As the only museum in London in which nature and culture can be viewed together, the Horniman has long been concerned with environmental issues, and the impact of human activity on our world.
Declaring an ecological and climate emergency is a consolidation of existing work and a commitment to renewed ambitions to reduce our own environmental and pollution footprint, increase biodiversity, and inspire others to do so. The Horniman is not yet as green as it could and should be, and we know there is more that we, as an organisation and as individuals, must do. This is core to our new mission which is that “the Horniman connects us all with global cultures and the natural environment, encouraging us to shape a positive future for the world we all share. The Horniman’s main audience is families with young children, and we know that parents, grandparents and carers are worried about the future that these children will inherit. They are also often overwhelmed by the enormity of the challenge we all face in tackling this climate emergency. We aim to provide scientifically accurate information, and engage them in positive actions they can take which will collectively make a significant difference.
The Horniman’s declaration is timed to mark Earth Overshoot Day – the day on which the world’s population has used more from nature this year than our planet can renew in a whole year. As part of today’s declaration the Horniman is committed to:
- placing ecology and climate issues at the heart of future events and exhibitions programming and the upcoming redevelopment of its natural world and aquarium displays
- introducing more planting schemes in its gardens and nature trail which encourage biodiversity
- encouraging and inspiring visitors and staff to reduce their own pollution and carbon footprint, and increase biodiversity
- reviewing its sustainability action plan, including introducing a green travel plan for staff and visitors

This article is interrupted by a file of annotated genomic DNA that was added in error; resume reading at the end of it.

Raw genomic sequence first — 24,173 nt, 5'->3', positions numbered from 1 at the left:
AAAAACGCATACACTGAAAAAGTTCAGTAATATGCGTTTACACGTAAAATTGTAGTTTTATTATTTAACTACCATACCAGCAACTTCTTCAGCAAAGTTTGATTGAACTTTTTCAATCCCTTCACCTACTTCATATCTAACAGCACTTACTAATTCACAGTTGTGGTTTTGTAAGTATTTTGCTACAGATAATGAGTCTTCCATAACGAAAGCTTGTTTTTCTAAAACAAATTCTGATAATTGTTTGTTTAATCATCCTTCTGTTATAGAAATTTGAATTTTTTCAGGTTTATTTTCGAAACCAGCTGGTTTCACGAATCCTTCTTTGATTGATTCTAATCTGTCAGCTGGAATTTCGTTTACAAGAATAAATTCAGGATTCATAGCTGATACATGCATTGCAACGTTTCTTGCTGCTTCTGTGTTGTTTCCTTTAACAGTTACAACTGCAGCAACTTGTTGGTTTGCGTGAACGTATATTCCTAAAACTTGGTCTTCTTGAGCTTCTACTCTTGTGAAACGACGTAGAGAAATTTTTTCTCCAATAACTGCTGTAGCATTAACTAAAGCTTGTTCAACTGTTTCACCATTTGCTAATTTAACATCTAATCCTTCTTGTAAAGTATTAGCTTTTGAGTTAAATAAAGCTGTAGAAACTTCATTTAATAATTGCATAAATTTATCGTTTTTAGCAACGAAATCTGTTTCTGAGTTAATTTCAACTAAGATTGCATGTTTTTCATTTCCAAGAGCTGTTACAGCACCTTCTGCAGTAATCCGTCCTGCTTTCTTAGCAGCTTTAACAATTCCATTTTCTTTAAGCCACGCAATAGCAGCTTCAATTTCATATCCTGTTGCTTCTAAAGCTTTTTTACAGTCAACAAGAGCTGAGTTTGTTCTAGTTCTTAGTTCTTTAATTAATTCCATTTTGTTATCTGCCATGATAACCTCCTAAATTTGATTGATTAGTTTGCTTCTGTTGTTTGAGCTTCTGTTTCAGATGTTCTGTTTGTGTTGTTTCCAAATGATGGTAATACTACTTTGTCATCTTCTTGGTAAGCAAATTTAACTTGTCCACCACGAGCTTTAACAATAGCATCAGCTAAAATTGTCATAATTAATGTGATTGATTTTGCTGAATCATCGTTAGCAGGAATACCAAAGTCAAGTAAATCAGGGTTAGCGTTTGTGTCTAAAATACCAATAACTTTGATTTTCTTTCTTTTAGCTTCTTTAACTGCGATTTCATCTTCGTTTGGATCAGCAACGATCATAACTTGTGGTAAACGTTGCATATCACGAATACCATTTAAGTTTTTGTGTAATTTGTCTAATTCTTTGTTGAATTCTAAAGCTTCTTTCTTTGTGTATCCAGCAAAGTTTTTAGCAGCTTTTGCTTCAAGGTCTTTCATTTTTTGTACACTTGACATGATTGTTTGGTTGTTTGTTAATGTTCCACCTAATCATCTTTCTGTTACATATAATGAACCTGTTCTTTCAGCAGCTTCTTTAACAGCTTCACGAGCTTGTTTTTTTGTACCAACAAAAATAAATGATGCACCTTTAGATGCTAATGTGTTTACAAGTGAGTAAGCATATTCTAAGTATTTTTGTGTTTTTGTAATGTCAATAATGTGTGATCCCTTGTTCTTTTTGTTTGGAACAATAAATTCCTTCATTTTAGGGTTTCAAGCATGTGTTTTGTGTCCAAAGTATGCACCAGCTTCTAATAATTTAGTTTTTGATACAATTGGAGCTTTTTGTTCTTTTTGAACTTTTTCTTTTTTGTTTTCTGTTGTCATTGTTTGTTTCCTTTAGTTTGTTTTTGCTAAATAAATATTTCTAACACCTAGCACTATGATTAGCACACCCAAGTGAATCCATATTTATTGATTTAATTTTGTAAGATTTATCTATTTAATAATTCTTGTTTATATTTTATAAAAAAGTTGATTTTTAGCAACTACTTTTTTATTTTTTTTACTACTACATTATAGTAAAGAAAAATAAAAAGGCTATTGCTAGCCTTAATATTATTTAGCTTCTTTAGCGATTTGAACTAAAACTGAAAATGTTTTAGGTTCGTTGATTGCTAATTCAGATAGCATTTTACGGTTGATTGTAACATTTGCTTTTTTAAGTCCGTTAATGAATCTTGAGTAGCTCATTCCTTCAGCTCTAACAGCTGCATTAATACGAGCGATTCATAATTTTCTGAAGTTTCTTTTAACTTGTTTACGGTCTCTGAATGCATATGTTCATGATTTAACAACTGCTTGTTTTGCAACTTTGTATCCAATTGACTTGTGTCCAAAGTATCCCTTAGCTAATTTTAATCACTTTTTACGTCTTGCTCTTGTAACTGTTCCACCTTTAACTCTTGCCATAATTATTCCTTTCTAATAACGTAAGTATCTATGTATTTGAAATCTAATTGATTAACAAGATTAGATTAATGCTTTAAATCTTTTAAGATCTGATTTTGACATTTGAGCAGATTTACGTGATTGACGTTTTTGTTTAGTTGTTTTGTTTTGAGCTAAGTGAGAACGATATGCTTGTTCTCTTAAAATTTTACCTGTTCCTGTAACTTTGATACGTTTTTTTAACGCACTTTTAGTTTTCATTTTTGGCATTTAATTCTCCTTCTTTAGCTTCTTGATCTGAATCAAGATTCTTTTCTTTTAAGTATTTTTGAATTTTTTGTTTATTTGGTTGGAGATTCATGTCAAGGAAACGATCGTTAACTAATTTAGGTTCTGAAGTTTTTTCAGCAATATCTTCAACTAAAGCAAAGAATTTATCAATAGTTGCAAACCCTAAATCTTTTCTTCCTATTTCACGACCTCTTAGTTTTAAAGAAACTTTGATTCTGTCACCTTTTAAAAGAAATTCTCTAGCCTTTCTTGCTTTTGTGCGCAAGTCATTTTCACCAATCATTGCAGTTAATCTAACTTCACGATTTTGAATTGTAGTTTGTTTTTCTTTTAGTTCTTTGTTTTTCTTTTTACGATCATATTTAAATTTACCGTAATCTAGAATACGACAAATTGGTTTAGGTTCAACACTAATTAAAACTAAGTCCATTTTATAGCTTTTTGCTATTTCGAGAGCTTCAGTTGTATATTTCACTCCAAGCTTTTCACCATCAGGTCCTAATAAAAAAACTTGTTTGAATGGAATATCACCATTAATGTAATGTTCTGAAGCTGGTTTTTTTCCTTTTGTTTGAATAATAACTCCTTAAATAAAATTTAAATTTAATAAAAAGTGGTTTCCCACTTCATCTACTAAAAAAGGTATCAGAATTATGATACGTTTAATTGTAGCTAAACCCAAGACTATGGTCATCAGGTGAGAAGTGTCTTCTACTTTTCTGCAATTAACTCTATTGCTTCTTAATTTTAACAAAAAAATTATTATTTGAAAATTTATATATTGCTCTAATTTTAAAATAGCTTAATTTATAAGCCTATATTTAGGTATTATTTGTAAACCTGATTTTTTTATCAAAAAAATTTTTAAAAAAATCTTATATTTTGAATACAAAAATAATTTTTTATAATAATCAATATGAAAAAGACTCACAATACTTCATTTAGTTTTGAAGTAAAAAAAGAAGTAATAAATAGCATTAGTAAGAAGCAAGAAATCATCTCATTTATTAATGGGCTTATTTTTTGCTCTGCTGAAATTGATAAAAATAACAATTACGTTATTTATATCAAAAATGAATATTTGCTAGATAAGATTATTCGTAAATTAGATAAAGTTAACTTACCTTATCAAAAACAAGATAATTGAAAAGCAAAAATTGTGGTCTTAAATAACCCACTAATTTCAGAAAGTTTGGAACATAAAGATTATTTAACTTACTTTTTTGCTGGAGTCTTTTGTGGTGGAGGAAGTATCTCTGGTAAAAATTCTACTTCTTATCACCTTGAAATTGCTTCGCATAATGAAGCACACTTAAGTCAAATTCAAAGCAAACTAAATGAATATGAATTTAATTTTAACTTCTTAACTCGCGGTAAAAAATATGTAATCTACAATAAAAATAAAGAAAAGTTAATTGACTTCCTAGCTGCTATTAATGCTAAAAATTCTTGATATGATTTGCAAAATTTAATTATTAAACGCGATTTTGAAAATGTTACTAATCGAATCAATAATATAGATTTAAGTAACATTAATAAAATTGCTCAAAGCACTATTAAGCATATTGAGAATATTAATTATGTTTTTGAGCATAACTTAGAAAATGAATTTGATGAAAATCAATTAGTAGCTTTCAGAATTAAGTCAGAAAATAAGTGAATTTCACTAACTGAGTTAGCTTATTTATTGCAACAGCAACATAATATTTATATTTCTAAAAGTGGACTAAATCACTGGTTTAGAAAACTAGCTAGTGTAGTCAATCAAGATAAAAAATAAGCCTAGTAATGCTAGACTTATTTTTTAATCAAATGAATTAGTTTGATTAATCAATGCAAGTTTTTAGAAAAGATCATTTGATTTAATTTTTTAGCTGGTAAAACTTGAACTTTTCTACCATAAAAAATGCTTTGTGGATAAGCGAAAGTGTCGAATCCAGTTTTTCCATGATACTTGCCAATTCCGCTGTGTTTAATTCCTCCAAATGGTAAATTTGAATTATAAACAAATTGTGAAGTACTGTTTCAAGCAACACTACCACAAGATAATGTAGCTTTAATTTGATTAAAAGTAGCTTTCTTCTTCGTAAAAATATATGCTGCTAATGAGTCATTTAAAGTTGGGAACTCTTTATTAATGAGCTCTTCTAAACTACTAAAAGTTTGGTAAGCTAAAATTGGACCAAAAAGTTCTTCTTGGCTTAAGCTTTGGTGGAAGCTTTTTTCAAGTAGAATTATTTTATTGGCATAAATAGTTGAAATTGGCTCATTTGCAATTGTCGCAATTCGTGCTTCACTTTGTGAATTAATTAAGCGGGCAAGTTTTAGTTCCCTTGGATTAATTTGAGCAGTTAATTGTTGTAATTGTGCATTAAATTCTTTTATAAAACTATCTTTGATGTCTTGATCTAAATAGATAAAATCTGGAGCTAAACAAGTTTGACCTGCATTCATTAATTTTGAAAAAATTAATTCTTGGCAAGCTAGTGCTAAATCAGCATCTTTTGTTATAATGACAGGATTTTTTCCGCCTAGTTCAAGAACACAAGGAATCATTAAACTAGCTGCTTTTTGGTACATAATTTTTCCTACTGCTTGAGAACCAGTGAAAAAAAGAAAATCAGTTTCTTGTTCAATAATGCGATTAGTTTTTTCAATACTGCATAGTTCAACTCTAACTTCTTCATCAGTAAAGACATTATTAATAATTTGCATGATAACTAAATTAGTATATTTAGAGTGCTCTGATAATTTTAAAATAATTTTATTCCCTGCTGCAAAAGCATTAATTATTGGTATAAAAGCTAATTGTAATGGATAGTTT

- switching to a green electricity tariff within the year, and investigating greener gas supply options
- a ‘green first’ approach, as it embarks on a 10-year plan to redevelop its estate to make it fit for future use by a growing audience.
The Horniman already creates and hosts exhibitions that champion environmental causes – such as the current Beat Plastic Pollution display in the Aquarium (closing 1 August), and artist Claire Morgan’s As I Live and Breathe installation made from discarded plastic bags. Future exhibitions include Meltdown: Visualizing the Climate Crisis – a photographic exhibition documenting the impact of climate change on glaciers, the consequences for billions of people, and efforts being made to limit melting – opening at the Horniman on 23 November.
This declaration also follows a number of changes the Horniman has made to green its working practices. Public-facing measures so far include replacing bottled water and plastic take-away packaging, and increasing the number of vegetarian and vegan menu items available in its Café and introducing a new water refill point in the Gardens, one of more than 20 across London provided by #OneLess and the Mayor of London, as part of the London Drinking Fountain Fund.
Behind the scenes, the Horniman has, among other measures, introduced an ongoing programme of upgrading to LED lighting, and also composts food waste from both the Café and staff areas for use in its Gardens.